Why are we so gullible and so full of superstition? No other major society has such a variety of outlandish—and thriving—swamis, gurus, yogis, babas, acharyas, bhagwans, astrologers, palmists, numerologists and faith healers as ours does.
Some put on intellectual airs (Rajneesh), others claim “miracle” cures—even for cancer (Ramdev). All of them are, without exception, wily con artists and spiritual fraudsters, eager to ferret money out of you. And if you are an attractive woman or a fetching young boy, quite a few will attempt to seduce you (many succeed, Nityananda did). Yet, millions of Indians, even the highly educated, flock to them. They probably command more followers than organised religion does.
When India won the T20 World Cup, Harbhajan Singh and Yuvraj Singh, both Sikhs, did not dedicate their success to Guru Nanak, but to some baba belonging to some dera. And what about Sachin Tendulkar, idolised by an entire nation? As the photos in the newspapers show, he turns out to have been an ardent follower of the recently departed Sathya Sai Baba, who is probably the most successful “godman” of them all—at least fiscally, having built a colossal empire estimated at a mind-boggling Rs 40,000 crore, most of it foolishly forked out by credulous Indian devotees. I knew that Sunil Gavaskar had been a disciple of the fuzzy-haired Baba. But Sachin? He has come down a notch or two in my estimation.
The first person to expose Sai Baba was the late Sri Lankan rationalist Abraham Kovoor. He decided to look into the Baba’s famous claim that when the Japanese head of the Seiko watch company visited him, he had “materialised” a Seiko watch, the only specimen of which lay in a Tokyo vault.
Kovoor wrote to the company, asking for details. The company wrote back that nobody from the company had visited Sai Baba and that no such specimen of a watch existed in a Tokyo vault. The story had been cooked up by one of Sai Baba’s advisers! When Kovoor published his findings, there was a deafening silence from the Sai Baba camp. Kovoor’s seminal book, Begone Godmen, is essential reading for those who still believe in these fakes and liars.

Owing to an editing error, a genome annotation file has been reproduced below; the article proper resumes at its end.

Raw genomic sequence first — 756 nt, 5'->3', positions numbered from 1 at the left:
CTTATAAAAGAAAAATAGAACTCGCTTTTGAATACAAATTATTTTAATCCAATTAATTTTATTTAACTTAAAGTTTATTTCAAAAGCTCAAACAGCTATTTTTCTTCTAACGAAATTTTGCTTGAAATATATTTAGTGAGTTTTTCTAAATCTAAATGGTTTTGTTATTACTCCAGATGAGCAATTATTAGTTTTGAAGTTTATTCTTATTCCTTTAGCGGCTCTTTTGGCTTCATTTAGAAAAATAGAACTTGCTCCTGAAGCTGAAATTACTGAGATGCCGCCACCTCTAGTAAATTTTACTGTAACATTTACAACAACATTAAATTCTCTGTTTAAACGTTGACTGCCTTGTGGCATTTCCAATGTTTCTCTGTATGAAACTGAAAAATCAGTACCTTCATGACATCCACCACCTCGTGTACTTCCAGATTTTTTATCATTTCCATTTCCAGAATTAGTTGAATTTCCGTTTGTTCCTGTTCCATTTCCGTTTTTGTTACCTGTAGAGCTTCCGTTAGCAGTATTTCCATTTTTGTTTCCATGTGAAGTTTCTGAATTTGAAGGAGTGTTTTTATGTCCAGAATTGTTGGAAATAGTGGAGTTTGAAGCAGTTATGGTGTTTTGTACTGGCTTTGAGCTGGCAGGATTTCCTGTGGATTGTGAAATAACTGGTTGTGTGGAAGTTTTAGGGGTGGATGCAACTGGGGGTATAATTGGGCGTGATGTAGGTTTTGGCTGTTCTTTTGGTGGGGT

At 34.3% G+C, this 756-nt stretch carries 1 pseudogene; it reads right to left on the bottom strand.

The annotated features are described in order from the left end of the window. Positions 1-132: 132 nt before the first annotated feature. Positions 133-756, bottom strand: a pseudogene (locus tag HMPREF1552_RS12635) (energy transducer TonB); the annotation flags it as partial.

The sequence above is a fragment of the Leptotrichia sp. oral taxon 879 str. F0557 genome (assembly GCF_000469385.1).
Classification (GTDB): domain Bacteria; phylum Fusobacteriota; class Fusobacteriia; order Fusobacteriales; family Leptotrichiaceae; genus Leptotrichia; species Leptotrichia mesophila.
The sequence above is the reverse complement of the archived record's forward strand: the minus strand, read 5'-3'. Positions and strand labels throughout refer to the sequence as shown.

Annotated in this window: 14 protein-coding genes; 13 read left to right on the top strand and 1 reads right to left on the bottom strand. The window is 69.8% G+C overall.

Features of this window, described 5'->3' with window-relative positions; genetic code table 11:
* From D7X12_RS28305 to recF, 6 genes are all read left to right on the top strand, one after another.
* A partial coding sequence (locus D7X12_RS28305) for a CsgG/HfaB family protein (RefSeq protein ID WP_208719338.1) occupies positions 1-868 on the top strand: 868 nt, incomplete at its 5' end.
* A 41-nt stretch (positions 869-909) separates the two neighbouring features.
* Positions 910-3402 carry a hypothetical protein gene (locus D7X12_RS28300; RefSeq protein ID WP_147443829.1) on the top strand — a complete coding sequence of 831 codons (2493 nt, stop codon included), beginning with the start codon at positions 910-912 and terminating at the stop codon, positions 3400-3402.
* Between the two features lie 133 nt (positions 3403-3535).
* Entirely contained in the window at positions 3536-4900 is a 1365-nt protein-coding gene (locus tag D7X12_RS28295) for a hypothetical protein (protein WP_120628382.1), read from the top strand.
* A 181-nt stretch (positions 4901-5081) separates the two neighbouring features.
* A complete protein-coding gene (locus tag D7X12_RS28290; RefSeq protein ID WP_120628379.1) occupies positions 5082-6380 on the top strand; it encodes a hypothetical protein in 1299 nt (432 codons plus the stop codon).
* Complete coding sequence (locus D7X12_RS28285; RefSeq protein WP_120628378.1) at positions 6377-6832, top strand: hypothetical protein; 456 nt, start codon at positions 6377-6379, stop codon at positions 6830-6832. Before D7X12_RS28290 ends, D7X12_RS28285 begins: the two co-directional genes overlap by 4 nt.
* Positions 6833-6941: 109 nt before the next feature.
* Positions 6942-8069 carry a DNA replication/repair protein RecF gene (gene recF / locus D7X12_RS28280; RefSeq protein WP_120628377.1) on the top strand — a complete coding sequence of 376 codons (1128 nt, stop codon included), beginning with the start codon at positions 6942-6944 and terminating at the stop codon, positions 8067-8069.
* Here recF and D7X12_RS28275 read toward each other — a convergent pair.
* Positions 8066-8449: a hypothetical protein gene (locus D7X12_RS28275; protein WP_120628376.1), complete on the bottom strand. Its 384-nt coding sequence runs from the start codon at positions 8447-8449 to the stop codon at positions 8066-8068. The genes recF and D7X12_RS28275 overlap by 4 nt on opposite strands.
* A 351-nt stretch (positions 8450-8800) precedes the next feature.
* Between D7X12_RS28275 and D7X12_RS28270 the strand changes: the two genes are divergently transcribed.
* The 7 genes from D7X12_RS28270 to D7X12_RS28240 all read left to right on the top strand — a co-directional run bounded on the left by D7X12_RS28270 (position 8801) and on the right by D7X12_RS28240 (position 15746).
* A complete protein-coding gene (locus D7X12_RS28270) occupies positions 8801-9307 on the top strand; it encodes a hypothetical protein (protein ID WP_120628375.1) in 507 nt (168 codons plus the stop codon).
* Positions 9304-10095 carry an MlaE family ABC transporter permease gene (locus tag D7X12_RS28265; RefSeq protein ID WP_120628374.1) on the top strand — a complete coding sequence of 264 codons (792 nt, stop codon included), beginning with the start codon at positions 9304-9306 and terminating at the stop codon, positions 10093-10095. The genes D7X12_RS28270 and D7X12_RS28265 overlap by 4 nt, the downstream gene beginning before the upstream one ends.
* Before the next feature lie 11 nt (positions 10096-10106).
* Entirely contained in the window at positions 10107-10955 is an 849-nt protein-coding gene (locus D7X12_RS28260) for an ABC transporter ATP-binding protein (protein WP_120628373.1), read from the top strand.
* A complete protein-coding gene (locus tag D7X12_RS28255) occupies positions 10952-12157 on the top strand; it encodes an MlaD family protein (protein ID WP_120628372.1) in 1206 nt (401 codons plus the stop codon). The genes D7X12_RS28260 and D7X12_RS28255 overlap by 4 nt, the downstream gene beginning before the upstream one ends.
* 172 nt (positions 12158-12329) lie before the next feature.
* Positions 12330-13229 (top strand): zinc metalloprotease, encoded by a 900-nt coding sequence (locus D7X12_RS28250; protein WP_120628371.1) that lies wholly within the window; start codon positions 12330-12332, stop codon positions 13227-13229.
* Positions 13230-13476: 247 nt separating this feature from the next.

In the 1970s, Kovoor undertook “miracle exposure” tours of the country, during which he demonstrated, with the help of magicians, exactly how our “godmen” performed their “miracles”. I was at one such demonstration on the Bombay University campus, where the magician accompanying him showed, to everybody’s glee and amazement, how light bulbs could be chewed and swallowed, objects could materialise “from thin air”, and a person could walk barefoot unharmed on burning embers—all of which are standard fare for magicians and have rational explanations.
There was also a simple trick to the framed pictures of Sai Baba shedding vibhuti (holy ash). The pictures’ framers would use aluminum frames and dab a mercuric chloride solution on them. Upon coming into contact with moisture, a chemical reaction would occur and grey ash fell—vibhuti!
The trouble is, despite the damning exposes of Kovoor and Premanand, too many Indians will keep believing that Ganesh idols can drink milk and that a natural ice formation is the lingam of Lord Shiva and to be worshipped as such.
And ministers will continue to consult astrologers before taking momentous decisions, superstitious women will add a letter to their names (Shobhaa, Jayalalithaa), and swamis will merrily consort with women who have infertile or impotent husbands—while Dr Manmohan Singh and Sonia Gandhi genuflect before the body of Sai Saba (Would Jawaharlal Nehru have done that? Never!), thereby lending respectability to irrationality and quackery.
Rahul Singh in Outlook. More Here